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Thursday, May 8, 2014 01:33 pm

Accused kept job despite concerns

Union defended former teacher

Steven R. Battles, now facing charges of sexually assaulting a boy, was a teacher at four Springfield public schools before he was terminated.


A former Springfield teacher charged with sexually assaulting a boy more than a decade ago remains in limbo more than three years after criminal charges were filed and nearly five years after he was fired for touching and otherwise contacting kids in ways that alarmed district officials.

Steven R. Battles, who worked at four elementary and middle schools during a career at Springfield School District 186 that spanned nearly 17 years, is appealing his 2009 termination while criminal charges remain pending. Charges of aggravated sexual abuse and sexual assault were filed after the boy told his mother that Battles had molested him between 1999 and 2002, according to a State Journal-Register story published in 2011, when the former teacher was arrested.

Battles declined comment after a recent court appearance. Sheryl Essenburg, assistant state’s attorney who is handling the prosecution, said that a plea bargain is possible. The case has lasted more than three years because Battles switched lawyers, she said.

“I’m very comfortable with the strength of our case,” Essenburg said. “If we can’t work out a plea, I would hope we would try it fairly promptly.”

James Elmore, Battles’ attorney in the criminal case, could not be reached for comment.

Details on the case are murky because court files have been impounded by Sangamon County Circuit Court Judge Leslie Graves, meaning that the public cannot see any documents connected with the ongoing prosecution. Battles sued the alleged victim for defamation in 2011, but files in that case have also apparently been impounded, and no records associated with the lawsuit appear on the public court docket. A source confirmed, however, that the case was dismissed last year by former Sangamon County Circuit Court Judge Leo Zappa, who has retired.

The school district has refused to release investigative files compiled in 2005 and 2009 when Battles, while still working as a teacher, was accused of a litany of questionable behavior that included giving students back rubs, talking to kids about their sexual experiences and his own, telephoning children and giving them money and other gifts. In an April 25 letter to Illinois Times, Julie Hammers, secretary to the school board, wrote that the district won’t release the files because they are being used to defend the dismissal of Battles, who has appealed his 2009 termination.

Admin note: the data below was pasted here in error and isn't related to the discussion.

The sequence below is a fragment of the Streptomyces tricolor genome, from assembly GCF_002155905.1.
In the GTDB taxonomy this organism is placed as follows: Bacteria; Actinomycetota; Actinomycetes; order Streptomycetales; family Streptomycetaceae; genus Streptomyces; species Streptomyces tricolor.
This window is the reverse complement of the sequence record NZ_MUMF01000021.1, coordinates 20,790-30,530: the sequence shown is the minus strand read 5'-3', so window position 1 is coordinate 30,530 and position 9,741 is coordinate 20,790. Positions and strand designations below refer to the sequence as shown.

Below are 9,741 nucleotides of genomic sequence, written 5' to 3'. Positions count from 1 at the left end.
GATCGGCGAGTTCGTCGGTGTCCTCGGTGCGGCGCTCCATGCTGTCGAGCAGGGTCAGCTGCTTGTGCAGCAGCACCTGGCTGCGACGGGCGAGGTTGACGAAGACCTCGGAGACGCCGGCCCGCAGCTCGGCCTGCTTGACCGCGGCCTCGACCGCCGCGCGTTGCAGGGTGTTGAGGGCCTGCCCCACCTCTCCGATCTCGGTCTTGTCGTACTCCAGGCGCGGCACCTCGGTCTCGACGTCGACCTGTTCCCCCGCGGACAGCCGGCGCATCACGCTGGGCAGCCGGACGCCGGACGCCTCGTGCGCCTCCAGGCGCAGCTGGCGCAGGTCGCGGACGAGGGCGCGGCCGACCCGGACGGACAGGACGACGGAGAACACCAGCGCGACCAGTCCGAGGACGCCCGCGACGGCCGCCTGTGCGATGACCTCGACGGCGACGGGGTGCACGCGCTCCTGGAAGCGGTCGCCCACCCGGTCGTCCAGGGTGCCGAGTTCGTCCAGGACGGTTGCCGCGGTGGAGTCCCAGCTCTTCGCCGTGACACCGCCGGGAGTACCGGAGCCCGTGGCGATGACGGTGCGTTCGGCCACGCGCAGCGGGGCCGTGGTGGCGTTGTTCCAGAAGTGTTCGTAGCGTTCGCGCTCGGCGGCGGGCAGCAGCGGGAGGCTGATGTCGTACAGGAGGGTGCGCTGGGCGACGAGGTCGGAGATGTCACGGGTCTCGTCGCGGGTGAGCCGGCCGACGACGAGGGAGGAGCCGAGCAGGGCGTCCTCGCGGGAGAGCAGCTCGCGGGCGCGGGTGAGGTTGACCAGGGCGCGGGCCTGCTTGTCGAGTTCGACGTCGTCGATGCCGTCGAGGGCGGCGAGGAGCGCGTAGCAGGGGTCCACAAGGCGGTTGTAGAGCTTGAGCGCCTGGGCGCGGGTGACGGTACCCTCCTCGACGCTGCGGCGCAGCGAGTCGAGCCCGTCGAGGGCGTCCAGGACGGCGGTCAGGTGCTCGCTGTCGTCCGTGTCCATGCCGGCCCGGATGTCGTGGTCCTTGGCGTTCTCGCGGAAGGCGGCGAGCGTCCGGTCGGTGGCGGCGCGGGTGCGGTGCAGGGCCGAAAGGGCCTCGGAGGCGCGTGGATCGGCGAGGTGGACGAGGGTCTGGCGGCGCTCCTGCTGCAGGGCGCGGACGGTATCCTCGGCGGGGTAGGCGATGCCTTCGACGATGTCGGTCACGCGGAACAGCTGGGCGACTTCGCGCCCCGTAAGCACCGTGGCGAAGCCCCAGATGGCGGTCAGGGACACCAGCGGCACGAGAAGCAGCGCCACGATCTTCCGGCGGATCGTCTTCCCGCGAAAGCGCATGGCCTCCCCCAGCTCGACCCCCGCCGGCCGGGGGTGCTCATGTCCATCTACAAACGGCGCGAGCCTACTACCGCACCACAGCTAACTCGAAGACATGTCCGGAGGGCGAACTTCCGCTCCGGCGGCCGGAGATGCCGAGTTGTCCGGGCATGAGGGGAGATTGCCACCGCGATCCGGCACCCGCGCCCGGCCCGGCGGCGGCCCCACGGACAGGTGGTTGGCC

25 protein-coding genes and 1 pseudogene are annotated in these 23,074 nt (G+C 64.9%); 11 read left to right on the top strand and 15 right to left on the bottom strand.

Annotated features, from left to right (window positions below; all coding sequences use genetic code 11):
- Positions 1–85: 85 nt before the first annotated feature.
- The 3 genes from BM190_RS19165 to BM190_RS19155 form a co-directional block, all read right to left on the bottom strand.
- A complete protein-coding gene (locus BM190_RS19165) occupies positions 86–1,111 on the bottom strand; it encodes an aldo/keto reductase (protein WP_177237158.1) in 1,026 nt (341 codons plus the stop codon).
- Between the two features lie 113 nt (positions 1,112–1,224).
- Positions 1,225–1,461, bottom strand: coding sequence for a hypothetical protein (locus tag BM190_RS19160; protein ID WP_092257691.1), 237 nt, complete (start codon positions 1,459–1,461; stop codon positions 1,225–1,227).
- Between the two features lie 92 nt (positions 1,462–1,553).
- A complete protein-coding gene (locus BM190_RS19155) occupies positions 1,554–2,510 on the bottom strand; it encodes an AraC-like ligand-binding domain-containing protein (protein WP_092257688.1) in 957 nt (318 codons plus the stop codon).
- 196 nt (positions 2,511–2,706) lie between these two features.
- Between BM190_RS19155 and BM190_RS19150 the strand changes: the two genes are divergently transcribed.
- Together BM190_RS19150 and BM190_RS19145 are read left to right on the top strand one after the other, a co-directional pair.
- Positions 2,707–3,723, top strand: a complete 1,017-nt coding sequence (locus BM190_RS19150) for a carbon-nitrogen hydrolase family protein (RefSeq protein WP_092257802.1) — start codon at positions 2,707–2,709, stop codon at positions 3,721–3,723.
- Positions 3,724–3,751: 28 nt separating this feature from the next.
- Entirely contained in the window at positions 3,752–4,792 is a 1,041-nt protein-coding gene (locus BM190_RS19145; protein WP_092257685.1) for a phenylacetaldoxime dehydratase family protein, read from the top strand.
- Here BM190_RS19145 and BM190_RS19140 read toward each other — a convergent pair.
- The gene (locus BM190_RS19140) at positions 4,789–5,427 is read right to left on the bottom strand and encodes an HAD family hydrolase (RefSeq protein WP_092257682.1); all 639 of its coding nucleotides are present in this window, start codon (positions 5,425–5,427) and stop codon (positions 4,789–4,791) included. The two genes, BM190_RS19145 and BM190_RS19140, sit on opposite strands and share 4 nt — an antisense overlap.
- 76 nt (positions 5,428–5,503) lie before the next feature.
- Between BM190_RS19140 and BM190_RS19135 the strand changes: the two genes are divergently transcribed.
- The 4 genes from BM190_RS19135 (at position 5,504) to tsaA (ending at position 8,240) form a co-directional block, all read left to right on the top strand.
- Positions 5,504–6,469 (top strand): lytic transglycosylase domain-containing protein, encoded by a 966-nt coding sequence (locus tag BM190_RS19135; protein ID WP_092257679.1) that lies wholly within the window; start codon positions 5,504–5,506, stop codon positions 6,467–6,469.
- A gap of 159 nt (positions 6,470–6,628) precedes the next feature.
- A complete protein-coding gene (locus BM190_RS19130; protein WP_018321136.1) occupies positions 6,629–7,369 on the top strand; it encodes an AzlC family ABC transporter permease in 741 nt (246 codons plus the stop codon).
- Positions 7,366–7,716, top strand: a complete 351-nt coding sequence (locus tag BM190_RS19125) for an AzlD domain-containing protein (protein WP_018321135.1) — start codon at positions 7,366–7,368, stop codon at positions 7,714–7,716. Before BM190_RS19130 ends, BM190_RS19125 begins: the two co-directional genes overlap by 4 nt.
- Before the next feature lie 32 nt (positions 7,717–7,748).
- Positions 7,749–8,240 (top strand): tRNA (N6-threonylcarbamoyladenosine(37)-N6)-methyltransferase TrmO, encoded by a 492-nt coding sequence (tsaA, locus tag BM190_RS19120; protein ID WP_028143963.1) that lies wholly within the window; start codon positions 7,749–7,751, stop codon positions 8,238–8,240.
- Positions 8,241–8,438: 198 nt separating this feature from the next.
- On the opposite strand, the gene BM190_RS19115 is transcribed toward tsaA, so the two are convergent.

Summary documents based on the investigative files show that Battles was warned, then suspended for inappropriate contact with kids before he was ultimately fired after district officials found that inappropriate conduct had continued.

While a teacher at Butler Elementary School, where he taught fourth, fifth and sixth grades from 2000 through 2004, Battles was warned by a principal that he should not allow students to sit on his lap, according to district records. In 2005, while a resource teacher at Washington Middle School, Battles was seen giving back rubs to male students in the school library, according to district files.

In addition to giving back rubs to students, Battles in 2005 ignored a request from parents of a student who did not want their son “hanging out” in the school library when the boy wasn’t with his class, according to district files. Despite the request, Battles “frequently” spent time in the library with the boy, listening to music, talking and playing games, according to district records. Battles had also been giving male students as much as $50 on their birthdays, the district found, and when administrators raised concerns, Battles said that it was his money and he could do whatever he wished with it.

Also in 2005, parents of a Washington Middle School student reported that Battles had been calling their son at home and on his cell phone. At least one call was made after Battles was placed on administrative leave pending an investigation into other allegations of improper behavior. Battles acknowledged that a different student had called him at home more than a dozen times, according to district files.

“Battles reported to the administration that he was very good friends with some of these students and wanted to maintain contact with them,” district officials wrote in a summary document.